Salmaa has a problem with a damp wall and Annie has problems with her doors
Q: I have a wall which is not plastered on the outside, and I think that is why the inside wall becomes damp and bubbles start to form in the paint.
It’s impossible to plaster on the outside because it’s adjacent to my neighbour’s vibracrete. Please advise.
A: This is one of those problems that rears its head quite frequently.
If any of you are about to do a similar build, start by asking your neighbour if you can remove the vibracrete panels to allow you access to plaster and paint. This is neither expensive or difficult.
The next best bet is to ensure the wall you are building is a cavity wall to stop the penetration of moisture.
But here are a few solutions to Samaa’s problem.
Obviously if you could remove the vibracrete that is your best bet.
If the gap is big enough you could spray the wall with a moisture-repellent product. You would need to use a garden spray type to get down to the bottom.
However, the gap is probably full of rubbish which will have accumulated over the years so the chance of getting right down to the bottom is remote.
The next best solution would be to get permission from your neighbour to install flashing, waterproofed on to your wall and dressed down over the top of the vibracrete. This will prevent any further water getting into the gap.
An extreme solution would be to build another wall in front of your internal wall, leaving a cavity which could be drained to the outside. You need to check the water is penetrating from the outside and is not, in fact, rising damp.
Q: I am so frustrated, I am nearly in tears. I have had meranti French doors on a cottage in Cape Town for some 25 years. It was probably Swartland then but today you can’t buy Swartland with their “engineered wood” and veneers. That will never last in the African sun.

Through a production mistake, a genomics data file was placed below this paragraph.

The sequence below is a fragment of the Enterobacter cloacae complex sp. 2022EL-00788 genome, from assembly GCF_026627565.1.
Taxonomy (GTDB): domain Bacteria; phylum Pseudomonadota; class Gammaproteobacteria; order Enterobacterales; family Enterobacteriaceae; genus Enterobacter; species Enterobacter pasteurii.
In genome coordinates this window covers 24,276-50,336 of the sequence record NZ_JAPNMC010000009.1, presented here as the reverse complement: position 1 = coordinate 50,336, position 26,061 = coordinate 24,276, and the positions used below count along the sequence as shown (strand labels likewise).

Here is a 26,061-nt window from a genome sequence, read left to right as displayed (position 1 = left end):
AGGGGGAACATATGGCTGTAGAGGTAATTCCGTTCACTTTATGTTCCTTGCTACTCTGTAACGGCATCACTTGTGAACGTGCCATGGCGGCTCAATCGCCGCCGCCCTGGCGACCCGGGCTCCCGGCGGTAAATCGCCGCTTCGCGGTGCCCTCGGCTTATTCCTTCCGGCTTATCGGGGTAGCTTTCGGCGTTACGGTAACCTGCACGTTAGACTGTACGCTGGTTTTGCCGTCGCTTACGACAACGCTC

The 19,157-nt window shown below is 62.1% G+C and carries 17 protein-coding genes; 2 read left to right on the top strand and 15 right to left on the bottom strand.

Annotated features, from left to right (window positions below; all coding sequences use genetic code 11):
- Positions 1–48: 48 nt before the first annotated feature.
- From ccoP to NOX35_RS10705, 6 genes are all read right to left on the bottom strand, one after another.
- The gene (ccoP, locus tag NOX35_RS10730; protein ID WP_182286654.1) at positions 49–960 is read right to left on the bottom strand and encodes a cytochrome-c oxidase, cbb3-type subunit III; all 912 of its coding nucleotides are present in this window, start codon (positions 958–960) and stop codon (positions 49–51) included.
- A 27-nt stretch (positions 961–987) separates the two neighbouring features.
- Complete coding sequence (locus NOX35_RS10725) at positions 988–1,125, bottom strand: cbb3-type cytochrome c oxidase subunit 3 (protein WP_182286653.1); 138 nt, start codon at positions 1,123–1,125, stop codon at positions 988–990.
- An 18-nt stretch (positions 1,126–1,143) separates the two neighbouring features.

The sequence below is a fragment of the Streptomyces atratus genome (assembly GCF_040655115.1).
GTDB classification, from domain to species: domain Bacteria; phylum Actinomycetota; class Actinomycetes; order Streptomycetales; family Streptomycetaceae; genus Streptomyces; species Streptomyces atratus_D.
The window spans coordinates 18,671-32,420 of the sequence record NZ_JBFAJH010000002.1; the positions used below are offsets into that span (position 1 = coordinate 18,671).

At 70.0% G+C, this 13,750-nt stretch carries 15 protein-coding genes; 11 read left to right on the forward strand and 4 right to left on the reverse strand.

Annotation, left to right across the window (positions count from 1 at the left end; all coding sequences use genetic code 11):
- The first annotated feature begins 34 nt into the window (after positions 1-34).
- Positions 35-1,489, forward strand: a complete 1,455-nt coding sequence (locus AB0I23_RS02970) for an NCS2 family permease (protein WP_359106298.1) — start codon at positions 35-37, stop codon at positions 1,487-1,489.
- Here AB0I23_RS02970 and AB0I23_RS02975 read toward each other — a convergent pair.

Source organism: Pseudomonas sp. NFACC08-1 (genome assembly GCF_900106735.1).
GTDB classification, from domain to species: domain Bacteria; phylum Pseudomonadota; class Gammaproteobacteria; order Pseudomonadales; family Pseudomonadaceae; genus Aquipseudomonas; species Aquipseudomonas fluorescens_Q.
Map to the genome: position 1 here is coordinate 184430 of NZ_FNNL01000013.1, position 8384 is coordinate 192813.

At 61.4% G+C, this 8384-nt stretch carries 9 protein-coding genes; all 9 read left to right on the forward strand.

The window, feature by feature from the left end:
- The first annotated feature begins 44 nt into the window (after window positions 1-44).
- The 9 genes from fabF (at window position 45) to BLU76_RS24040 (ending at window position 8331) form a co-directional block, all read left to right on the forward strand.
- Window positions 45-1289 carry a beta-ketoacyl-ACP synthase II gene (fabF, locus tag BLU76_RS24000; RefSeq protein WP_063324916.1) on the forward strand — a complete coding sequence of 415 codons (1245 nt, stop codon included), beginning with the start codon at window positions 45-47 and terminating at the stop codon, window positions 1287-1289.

Our doors have worn well but since it’s a tenanted house I only got to treat the wood every three or four years. Lesson learnt. Time for new doors.
For a year I have been speaking to joiners and carpenters but am nowhere near finding a good replacement. One door is a weather door that gets baked by the sun all day long.
I have been told today’s meranti is not the same as that of yesteryear. Next up is iroko at nearly double the price. Besides, I am told iroko is a long-grained wood that can crack or buckle in the sun, so meranti is better.
I will need a glazer, a carpenter and a painter – so many trades adding to the cost.
Please tell me which wood I should use or if I should buy a ready-made door?
A: We are all starting to feel the effects of having no respect for the world’s forests over the past century.
Decent wood is becoming scarcer and more expensive, which is why regular yearly maintenance is so important.
As you say, lesson learnt.
We also have to realise that nothing is made or built to last these days – obviously suppliers need to keep selling.
Unless you want to spend 10 times as much on a solid teak door, I would suggest sticking to Swartland but use their top-of-the-range product in selected meranti.
You get a 10-year guarantee in today’s market, and that is not bad.
Remember, however, that guarantees are only as good as your maintenance, so if a product fails and it is obvious you have not maintained the product, your guarantee is useless.
Remember to treat the tops and bottom of the doors as well. Use glazing beads and silicon instead of putty.
There are a range of timber treatment products.
It is pointless to put a cheap sealer on an expensive door.
Finally give the door as much protection as you can.
Install awnings or some other shade- providing device above the door. Protection from the sun is just as important as protection from the rain.